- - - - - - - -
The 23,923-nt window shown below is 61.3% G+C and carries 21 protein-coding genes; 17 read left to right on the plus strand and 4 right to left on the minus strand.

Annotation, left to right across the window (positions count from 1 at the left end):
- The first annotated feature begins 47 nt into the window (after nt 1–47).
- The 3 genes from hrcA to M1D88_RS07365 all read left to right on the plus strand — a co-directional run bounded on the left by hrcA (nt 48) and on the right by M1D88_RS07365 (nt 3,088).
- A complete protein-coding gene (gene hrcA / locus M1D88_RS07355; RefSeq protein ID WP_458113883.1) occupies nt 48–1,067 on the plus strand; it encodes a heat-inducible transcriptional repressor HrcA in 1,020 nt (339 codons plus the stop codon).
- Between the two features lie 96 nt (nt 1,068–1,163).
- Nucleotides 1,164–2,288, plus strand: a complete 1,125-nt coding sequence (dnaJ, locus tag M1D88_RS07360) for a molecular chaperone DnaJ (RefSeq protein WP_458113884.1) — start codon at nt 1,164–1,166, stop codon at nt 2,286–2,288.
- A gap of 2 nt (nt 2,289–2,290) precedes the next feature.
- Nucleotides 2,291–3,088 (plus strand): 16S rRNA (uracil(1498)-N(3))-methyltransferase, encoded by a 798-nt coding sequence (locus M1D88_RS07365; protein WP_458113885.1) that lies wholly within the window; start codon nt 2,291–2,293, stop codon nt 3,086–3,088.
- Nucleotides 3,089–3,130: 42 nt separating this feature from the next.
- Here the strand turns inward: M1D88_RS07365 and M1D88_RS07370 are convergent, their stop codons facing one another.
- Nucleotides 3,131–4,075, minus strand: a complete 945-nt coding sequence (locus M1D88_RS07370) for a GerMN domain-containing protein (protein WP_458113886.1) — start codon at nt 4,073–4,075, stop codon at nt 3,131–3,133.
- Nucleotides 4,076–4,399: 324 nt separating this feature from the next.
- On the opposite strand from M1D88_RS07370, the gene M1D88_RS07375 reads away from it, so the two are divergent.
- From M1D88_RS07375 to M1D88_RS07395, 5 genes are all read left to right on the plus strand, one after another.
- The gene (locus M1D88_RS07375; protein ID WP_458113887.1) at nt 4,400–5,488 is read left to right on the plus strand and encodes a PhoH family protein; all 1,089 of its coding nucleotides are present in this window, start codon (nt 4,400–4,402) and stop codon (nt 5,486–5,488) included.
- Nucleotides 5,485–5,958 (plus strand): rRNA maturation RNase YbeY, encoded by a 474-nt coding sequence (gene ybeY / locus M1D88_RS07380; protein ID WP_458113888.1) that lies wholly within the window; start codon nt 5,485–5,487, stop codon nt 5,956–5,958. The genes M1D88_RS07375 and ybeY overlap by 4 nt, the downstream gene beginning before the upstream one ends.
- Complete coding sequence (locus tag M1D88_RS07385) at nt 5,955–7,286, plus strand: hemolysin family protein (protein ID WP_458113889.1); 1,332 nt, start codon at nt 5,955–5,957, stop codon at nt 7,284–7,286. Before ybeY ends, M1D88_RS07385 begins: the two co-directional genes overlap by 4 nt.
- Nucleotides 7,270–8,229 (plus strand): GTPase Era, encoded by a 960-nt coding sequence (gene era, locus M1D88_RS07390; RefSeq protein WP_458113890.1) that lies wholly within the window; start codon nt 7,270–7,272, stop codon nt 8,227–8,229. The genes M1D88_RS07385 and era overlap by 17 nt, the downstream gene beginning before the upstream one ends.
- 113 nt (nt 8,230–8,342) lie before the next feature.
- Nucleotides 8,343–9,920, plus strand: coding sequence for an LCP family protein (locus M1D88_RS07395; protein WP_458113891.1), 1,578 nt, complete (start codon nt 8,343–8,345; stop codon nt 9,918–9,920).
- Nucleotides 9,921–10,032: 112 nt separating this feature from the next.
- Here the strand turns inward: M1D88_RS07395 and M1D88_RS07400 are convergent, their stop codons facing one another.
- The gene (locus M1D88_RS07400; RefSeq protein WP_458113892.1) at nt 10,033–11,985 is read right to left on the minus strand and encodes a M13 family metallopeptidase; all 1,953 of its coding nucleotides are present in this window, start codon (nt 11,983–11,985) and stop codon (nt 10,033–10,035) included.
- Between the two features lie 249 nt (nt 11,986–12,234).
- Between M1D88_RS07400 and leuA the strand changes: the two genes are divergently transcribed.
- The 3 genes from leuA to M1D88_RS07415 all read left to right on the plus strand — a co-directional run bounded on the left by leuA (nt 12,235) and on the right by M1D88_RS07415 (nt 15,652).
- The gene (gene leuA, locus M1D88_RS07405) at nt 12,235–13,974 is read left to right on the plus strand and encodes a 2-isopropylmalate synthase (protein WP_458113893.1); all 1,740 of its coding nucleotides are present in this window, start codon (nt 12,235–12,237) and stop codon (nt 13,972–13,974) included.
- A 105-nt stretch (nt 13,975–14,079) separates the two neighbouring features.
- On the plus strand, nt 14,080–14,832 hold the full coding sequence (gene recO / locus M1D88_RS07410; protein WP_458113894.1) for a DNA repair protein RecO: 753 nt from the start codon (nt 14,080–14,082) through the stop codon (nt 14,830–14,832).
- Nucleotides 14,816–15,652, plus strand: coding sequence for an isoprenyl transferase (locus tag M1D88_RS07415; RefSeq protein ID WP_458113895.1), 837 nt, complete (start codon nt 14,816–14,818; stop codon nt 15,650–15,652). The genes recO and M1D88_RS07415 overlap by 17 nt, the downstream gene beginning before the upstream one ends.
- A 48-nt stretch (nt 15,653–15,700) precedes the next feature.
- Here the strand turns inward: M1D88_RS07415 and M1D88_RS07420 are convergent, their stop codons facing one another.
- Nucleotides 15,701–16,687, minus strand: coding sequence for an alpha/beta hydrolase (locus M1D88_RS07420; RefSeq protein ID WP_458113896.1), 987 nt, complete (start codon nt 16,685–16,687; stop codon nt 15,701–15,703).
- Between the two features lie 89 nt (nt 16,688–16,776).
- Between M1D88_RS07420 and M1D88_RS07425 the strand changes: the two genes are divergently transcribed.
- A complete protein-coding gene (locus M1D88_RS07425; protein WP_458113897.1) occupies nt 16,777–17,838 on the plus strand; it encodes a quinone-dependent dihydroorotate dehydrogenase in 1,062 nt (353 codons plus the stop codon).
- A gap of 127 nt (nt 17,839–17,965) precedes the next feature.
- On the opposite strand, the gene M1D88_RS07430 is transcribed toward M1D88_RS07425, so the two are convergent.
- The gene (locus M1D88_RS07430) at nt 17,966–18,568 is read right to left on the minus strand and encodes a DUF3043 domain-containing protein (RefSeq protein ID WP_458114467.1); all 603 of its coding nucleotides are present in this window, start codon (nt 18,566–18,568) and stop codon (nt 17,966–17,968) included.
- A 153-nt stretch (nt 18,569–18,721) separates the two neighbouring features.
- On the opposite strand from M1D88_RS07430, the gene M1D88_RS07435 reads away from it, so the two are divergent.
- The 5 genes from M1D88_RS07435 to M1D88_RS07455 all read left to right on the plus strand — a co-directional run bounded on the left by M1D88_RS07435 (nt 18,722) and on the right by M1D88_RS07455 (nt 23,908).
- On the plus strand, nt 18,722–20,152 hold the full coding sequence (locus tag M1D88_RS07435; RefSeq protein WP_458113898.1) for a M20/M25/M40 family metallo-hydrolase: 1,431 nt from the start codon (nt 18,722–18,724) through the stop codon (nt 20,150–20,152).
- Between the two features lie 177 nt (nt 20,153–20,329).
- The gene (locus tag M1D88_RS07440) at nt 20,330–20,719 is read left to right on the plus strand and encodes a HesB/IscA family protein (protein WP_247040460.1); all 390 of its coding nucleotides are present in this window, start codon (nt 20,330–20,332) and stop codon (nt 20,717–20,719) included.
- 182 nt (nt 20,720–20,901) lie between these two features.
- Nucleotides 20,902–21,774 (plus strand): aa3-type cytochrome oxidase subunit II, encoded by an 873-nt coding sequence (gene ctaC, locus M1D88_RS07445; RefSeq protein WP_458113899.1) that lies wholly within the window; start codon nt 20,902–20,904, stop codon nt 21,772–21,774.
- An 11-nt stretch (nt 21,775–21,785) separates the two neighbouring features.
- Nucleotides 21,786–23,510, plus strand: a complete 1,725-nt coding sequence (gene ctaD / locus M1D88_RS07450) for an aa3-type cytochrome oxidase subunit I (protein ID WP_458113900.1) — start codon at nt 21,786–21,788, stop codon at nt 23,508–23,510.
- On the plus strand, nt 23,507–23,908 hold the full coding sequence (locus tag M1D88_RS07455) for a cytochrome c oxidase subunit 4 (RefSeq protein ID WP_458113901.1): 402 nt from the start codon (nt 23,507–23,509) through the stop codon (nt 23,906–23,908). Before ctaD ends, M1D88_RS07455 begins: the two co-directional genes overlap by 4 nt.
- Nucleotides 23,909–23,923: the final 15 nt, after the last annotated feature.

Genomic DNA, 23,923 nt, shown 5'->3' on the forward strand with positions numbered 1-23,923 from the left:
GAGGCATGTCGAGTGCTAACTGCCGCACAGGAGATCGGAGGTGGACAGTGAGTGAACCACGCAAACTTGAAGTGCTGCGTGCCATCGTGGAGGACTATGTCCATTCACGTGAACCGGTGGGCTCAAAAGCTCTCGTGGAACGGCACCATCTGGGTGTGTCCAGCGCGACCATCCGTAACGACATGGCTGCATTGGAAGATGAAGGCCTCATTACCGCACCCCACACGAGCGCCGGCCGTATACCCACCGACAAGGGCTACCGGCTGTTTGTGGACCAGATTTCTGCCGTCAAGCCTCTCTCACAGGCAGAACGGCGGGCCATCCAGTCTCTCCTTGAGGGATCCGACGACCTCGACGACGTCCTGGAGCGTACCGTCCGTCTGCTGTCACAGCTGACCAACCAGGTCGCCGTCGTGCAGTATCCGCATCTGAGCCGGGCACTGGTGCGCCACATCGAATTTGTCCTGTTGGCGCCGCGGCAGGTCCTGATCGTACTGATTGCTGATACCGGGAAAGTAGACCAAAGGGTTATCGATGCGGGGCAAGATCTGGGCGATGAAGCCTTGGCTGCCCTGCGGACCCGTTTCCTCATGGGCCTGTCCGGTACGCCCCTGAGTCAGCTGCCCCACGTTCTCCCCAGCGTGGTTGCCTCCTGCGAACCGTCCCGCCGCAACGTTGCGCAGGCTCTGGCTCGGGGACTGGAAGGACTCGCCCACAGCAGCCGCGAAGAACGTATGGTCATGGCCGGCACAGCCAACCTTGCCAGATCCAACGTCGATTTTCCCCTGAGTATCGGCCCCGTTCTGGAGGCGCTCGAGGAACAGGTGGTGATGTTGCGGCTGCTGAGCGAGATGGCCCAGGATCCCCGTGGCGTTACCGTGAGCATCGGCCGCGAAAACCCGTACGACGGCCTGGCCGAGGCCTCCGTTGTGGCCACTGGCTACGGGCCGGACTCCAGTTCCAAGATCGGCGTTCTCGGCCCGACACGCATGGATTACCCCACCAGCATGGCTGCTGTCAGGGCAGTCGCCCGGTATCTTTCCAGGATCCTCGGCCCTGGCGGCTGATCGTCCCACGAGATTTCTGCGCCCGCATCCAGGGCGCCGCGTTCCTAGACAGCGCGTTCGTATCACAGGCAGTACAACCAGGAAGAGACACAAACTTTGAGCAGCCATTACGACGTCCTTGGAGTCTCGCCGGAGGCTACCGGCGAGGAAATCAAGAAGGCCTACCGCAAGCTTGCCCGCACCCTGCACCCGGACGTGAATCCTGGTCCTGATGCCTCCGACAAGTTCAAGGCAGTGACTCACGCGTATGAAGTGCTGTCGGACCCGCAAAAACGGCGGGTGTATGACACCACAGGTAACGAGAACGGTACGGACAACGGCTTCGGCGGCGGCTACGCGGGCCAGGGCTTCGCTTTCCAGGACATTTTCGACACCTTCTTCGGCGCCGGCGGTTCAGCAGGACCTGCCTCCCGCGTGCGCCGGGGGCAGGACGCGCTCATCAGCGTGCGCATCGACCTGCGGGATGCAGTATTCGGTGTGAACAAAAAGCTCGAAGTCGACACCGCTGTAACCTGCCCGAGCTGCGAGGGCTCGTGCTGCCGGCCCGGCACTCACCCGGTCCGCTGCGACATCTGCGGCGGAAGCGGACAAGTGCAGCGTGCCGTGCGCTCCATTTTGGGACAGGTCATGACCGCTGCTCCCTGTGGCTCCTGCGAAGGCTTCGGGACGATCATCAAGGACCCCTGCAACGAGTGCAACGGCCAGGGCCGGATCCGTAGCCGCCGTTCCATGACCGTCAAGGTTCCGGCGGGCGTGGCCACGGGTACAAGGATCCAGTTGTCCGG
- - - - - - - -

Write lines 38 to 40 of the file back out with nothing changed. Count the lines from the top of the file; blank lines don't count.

- A gap of 127 nt (nt 17,839–17,965) precedes the next feature.
- On the opposite strand, the gene M1D88_RS07430 is transcribed toward M1D88_RS07425, so the two are convergent.
- The gene (locus M1D88_RS07430) at nt 17,966–18,568 is read right to left on the minus strand and encodes a DUF3043 domain-containing protein (RefSeq protein ID WP_458114467.1); all 603 of its coding nucleotides are present in this window, start codon (nt 18,566–18,568) and stop codon (nt 17,966–17,968) included.